Leading South Island jockey Kylie Williams will don two hats at Riccarton on Saturday.
While set to ride a quality book at the Christchurch meeting, she will also have her first runner as a trainer in six years.
Williams previously trained for eight seasons where she recorded five wins and she is looking forward to returning to the training ranks this weekend when she will line-up debutant Grandiloquent in the Speight’s Maiden (1200m).
Williams has had the four-year-old gelding in her care since he was a weanling and she is hoping her hard work over the last few years will pay off on Saturday.
“We saw him on Gavelhouse when he was a weanling. I used to ride his mother (Esquina), that Jan Hay trained,” Williams said.
“My friend was looking for a horse so we bought him and have had him all the way through.
“He has always shown a wee bit, but he is one of those horses that has taken three or four times to do something before he clicks on.”
The son of Makfi has had four trials, including two this preparation, and Williams has been happy with what she has seen.
“The first trial was just experience, and the second trial he won that and then went out for a spell,” she said.
“Both trials this time in he has probably been a little bit fat and the tracks have been a bit wet, and I don’t think he is a wet tracker.
“They have both been encouraging enough, knowing that he wasn’t quite ready. It has just been a bit of experience for him.”
Williams has recently doubled the size of her team with the acquisition of Just Maybe, another gavelhouse.com purchase.
“I have got a three-year-old filly that we bought off Graham Richardson, that was on Gavelhouse, called Just Maybe. She is a Tivaci filly and has just come into work,” Williams said.
“I just have those two. They are enough, between them and kids.”
Williams is enjoying training and said it gives another perspective on raceday.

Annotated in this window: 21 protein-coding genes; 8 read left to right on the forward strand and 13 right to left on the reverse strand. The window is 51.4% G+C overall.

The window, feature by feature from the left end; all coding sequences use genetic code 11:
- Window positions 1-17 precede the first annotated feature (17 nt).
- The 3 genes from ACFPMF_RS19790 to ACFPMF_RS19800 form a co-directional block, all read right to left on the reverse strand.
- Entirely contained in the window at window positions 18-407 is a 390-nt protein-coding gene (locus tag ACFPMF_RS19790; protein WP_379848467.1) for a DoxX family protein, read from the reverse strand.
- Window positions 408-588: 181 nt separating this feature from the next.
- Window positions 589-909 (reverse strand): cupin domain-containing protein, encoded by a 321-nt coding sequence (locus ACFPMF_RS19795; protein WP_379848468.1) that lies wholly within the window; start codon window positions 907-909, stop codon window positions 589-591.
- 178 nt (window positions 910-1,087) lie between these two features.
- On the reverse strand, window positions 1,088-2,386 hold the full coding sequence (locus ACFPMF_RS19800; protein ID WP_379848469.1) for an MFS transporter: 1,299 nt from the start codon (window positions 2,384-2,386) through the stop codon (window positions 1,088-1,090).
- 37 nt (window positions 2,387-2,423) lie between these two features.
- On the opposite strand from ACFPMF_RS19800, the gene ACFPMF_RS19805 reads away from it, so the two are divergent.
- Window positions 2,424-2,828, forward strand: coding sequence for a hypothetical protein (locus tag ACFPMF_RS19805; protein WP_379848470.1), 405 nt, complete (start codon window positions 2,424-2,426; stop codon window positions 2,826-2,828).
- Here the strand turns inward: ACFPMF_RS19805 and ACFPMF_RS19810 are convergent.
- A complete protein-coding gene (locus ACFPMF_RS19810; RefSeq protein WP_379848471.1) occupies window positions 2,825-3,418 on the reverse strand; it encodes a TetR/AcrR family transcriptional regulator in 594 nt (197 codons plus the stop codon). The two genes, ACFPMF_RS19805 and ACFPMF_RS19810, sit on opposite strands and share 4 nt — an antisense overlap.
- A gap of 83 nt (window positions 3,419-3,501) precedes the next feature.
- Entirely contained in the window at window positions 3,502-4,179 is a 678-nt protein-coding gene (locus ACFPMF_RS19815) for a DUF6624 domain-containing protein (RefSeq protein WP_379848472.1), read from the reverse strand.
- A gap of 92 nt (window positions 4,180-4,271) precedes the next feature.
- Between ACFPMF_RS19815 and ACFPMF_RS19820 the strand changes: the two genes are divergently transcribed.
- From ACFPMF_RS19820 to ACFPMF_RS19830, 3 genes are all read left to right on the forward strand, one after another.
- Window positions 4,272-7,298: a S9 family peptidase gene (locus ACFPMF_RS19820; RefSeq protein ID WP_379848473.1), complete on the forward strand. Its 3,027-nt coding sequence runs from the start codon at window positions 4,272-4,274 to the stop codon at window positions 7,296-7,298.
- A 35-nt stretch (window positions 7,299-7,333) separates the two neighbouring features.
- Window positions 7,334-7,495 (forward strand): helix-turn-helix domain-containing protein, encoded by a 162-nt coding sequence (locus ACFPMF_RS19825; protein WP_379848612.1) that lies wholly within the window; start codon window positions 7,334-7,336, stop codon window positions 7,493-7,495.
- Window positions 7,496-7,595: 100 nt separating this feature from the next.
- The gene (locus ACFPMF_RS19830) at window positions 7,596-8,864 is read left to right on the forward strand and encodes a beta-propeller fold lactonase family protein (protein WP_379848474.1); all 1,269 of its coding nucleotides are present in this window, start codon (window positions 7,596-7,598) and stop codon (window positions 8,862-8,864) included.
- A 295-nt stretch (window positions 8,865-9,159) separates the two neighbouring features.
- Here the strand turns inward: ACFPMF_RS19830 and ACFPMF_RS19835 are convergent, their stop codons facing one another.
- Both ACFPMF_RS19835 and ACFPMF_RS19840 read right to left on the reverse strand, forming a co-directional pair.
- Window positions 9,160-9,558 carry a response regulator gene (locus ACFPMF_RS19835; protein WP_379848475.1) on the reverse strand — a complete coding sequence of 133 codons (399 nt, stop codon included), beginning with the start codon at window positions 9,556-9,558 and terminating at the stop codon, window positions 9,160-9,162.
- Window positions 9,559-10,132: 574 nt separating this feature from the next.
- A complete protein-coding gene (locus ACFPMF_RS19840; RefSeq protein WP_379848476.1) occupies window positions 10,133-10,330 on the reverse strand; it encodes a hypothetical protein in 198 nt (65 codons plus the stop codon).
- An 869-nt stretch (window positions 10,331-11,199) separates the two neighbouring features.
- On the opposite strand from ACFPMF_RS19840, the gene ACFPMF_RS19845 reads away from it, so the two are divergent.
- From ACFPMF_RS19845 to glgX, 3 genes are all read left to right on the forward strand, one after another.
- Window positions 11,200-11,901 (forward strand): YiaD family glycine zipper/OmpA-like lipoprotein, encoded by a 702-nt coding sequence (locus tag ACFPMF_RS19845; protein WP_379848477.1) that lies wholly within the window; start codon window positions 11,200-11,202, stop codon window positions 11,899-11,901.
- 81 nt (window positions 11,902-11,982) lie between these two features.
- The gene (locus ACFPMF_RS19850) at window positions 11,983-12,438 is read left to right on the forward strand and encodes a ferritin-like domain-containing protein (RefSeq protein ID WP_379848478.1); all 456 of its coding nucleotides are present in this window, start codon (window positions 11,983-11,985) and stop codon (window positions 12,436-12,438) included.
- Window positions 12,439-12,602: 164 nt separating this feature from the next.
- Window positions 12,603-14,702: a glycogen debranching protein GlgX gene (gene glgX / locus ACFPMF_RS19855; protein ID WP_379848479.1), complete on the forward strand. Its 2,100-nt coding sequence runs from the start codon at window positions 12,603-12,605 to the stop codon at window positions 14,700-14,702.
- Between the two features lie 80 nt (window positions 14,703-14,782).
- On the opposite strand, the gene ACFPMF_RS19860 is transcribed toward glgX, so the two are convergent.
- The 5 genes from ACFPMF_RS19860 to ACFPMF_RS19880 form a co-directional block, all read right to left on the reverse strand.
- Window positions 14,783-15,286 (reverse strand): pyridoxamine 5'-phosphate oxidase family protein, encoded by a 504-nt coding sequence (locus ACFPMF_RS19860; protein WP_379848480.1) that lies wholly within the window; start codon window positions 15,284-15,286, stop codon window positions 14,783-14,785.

“It is a new challenge and you get a different perspective from being a jockey. You understand the work that goes into getting horses ready for the races,” she said.
Williams will have eight other rides on Saturday, including two for local trainer Andrew Carston – last start winner Art De Triomphe in the Listed New Zealand Bloodstock Canterbury Belle Stakes (1200m) and Severine in the Pryde’s Easifeed Open (1200m).
“Art De Triomphe is pretty smart,” Williams said. “The way she won the other day when she wasn’t 100 percent fit and her coat is still falling out, it was quite impressive.
“She is pretty quiet, so that makes it easier when you can ride ones like that. They adapt to things pretty easy.
“She has drawn wide (11) but we will probably get her back again because she has got that amazing turn of foot.
“Severine trialled up nicely a couple of weeks ago. It is quite a smart field and 1200m is probably not her ideal distance. She is fresh-up and is looking forward to other races, this will be a guide for them.”
Williams is also looking forward to riding the Terri Rae-trained Southern Ocean in the Martin Collins New Zealand Cup Trial (1800m).
The Ocean Park five-year-old gelding has won four of his six starts, finishing runner-up in his other two appearances, and Williams has been pleased with his two trials ahead of Saturday.
“I rode him quite a bit last year before I got hurt and then missed out on a few of the rides,” Williams said.
“His trials this time in have been encouraging. He is fresh-up into 1800m but you can always trust Terri to have a horse spot-on on raceday.
“He has got a nice draw (4), so from there he would have to be a good chance.”
Williams will also partner stablemate Arklow in the Racecourse Hotel & Motor Lodge Rating 74 (1400m).
“He trialled up the same day as Southern Ocean,” Williams said. “He didn’t get a lot of room in the trial, so it was a bit quiet, but he is a lovely big horse who has shown a bit of ability. He wouldn’t be the worst in that field.”
In-form gelding Top Guy also looks a nice ride for Williams in the Group 1 Raceday Party 23 October Rating 65 (2000m).
The Steve Tyler-trained gelding was unplaced in his first two starts this preparation before winning at Ashburton and finishing runner-up last start at the same Canterbury course.
“His first two runs probably didn’t look much to people but riding him he looked quite encouraging,” Williams said.
“When he raced at the National (meeting) I said to Steve ‘he will run in the money next start’, and he came out and won.
“Stepping up in grade and weight, he probably should have won his next start, but I have looked after him a little bit instead of sending him on a mission.
“He is going back to the 2000m and the big straight at Riccarton will suit him. He is a nice horse going forward.”